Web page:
Irish

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Irish
Dustjacket for the first edition of An Béal Bocht

An Béal Bocht (1941), or The Poor Mouth, written by Brian O’Nolan (Ó Nualláin) under the pseudonym Myles na gCopaleen, is one of the most famous Irish language novels of the 20th century. O’Nolan, who most famously published works such as At-Swim-Two-Birds and The Third Policeman under the name Flann O’Brien, wrote in both English and Irish as a journalist and author.

O’Brien takes up the subject of the Irish Literary Revival, a movement in the early 20th century spearheaded by such figures as Lady Gregory and W.B. Yeats who tried to repopularize the Irish folklore and raise the ‘language question’ of Ireland. He simultaneously parodies the genre of Gaeltacht autobiography, autobiographies written in Gaelic that emphasize rural life in Ireland, such as An t-Oileánach (The Islandman) by Tomás Ó Criomhthain and Peig by Peig Sayers, and critiques aspects of the revival.

An Béal Bocht begins with the birth of the narrator, Bónapárt Ó Cúnasa, and follows his life in Corca Dorcha, an impoverished town in the west of Ireland. The town’s rurality attracts the elite from Dublin in search of ‘authentic’ Irishness. Corca Dorcha certainly fits the description — it never stops raining, it’s extremely remote, and crucially, everybody speaks only Irish. The large numbers of visitors from Dublin insist that they love the Irish language, and that one should always speak Irish, about Irish, but ultimately they find Corca Dorcha to be too poor, too rainy, and ironically, too Irish. The very authenticity they sought drives them away to bring their search for authenticity elsewhere.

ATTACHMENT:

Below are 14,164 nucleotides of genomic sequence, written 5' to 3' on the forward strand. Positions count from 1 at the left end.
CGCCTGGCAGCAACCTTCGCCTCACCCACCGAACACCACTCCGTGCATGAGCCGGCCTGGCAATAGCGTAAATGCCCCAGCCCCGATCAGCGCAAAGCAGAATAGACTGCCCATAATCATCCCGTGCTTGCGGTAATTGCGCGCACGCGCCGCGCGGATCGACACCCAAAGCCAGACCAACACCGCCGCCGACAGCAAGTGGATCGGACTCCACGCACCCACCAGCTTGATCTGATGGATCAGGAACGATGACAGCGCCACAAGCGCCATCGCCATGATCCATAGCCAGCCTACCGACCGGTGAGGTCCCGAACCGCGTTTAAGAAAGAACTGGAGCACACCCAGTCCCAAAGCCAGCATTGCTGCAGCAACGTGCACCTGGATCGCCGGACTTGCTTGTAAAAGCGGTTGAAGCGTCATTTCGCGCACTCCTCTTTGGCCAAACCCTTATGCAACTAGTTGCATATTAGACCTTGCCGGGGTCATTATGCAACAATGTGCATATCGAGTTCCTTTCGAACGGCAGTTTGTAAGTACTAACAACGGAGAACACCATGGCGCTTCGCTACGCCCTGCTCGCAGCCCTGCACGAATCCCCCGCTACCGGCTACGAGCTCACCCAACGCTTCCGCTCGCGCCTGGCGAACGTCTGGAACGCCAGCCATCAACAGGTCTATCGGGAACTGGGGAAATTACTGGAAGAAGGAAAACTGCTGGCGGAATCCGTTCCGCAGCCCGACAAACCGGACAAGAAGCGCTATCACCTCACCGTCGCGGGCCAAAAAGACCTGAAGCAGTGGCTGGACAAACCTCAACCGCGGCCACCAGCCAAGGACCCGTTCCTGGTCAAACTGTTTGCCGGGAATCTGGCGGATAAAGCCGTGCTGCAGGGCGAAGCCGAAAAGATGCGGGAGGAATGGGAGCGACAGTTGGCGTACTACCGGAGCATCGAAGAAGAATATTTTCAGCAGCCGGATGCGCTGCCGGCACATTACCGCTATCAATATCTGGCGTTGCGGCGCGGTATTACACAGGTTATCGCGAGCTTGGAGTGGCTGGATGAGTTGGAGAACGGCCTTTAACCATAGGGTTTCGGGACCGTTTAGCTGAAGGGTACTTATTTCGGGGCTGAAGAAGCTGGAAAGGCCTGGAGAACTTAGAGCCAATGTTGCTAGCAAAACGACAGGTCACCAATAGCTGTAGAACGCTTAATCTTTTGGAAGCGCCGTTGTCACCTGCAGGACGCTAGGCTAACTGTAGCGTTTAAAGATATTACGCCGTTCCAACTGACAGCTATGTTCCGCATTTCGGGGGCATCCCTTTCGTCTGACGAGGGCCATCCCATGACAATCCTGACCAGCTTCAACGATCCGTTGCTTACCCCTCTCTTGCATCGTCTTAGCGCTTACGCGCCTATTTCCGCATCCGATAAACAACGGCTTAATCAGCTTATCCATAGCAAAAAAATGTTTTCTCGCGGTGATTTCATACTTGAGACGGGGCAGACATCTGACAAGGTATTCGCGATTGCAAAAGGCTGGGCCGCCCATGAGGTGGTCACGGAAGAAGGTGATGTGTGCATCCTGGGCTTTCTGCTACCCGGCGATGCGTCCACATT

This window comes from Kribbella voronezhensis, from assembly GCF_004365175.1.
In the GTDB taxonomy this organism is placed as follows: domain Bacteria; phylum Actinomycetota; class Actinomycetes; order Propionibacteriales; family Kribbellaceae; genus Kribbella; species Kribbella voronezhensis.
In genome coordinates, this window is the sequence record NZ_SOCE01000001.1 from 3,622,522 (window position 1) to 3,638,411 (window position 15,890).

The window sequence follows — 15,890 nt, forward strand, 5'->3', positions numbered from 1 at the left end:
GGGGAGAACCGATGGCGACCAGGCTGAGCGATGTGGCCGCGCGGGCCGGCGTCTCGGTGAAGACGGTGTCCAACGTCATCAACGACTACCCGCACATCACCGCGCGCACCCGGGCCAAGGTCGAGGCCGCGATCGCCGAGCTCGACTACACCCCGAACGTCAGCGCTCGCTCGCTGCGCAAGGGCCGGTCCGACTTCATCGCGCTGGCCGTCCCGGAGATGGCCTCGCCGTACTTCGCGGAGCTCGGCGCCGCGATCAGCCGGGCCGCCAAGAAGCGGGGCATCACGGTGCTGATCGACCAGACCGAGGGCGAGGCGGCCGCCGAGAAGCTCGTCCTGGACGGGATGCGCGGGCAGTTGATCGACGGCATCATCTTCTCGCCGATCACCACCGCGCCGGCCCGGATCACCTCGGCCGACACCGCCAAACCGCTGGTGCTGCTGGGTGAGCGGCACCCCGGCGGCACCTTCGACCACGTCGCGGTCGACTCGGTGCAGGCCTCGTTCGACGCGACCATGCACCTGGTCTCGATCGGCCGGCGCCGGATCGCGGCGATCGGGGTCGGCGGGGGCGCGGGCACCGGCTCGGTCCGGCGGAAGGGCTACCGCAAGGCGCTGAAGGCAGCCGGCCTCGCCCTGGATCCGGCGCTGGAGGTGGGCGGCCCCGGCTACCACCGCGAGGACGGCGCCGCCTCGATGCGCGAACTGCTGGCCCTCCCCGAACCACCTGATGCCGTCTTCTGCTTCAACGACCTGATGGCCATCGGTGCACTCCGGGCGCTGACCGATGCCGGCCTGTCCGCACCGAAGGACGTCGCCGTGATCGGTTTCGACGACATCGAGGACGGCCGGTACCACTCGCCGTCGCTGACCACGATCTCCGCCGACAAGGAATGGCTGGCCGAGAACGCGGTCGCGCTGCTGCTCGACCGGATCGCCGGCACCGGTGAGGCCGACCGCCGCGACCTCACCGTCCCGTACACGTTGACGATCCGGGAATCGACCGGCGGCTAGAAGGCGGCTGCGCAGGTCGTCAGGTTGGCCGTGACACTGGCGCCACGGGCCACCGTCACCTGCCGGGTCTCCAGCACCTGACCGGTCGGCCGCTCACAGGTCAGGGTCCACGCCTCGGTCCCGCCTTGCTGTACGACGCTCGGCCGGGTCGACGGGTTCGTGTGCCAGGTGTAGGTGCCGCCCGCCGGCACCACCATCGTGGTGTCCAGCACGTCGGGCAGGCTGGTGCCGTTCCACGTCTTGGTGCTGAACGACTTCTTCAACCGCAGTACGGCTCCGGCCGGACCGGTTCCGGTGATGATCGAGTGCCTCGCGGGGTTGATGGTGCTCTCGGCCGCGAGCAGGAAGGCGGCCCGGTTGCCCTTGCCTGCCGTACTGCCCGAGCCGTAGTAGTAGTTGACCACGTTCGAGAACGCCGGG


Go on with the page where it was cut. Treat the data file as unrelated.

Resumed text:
An Béal Bocht is regarded as a masterful satire, deftly critiquing the genre, the Dublin elite who supposedly supported Irish language revival but avoided rural realities, and the state’s failure to maintain authentic Gaeltacht cultures. The title comes from the Irish expression — ‘putting on the poor mouth’ — which means to exaggerate the direness of one’s situation in order to gain time or favour from creditors. In the novel, there is also the repeated phrase, “for our likes will not be (seen) again,” taken directly from An t-Oileánach.

For more than a century, UC Berkeley has been a locus for the study of Irish culture, language, and literature. Faculty from the departments of English, Rhetoric, Linguistics, and History participate teach courses in Irish and Welsh language and literature (in all their historical phases), and in the history, mythology, and cultures of the Celtic world.[1] The Celtic Studies Program offers the only undergraduate degree in Celtic Studies in North America. Following a visit by President Michael Higgins in 2016 to foster relationships between Irish universities and UC Berkeley, the campus’s Institute of European Studies launched the Irish Studies Program.[2] Flann O’Brien’s works are taught in UC Berkeley classes such as Modern Irish Literature and the English Research Seminar: Flann O’Brien and Irish Literature.

Contribution by Taylor Follett
Literatures and Digital Humanities Assistant, Doe Library

Sources consulted:

  1. Celtic Studies Program, UC Berkeley (accessed 10/1/19)
  2. Irish Studies Program, Institute of European Studies, UC Berkeley (accessed 10/1/19)


~~~~~~~~~~
Title:
An Béal Bocht
Title in English: The Poor Mouth
Author: Myles, na gCopaleen (O’Brien, Flann, 1911-1966)
Imprint: Baile Áṫa Cliaṫ : An Press Náisiúnta, 1941.
Edition: 1st edition
Language: Irish
Language Family: Indo-European, Celtic
Source: The Internet Archive (Mercier Press)
URL: https://archive.org/details/FlannOBrienAnBalBochtCs

Other online resources:

Print editions at Berkeley:

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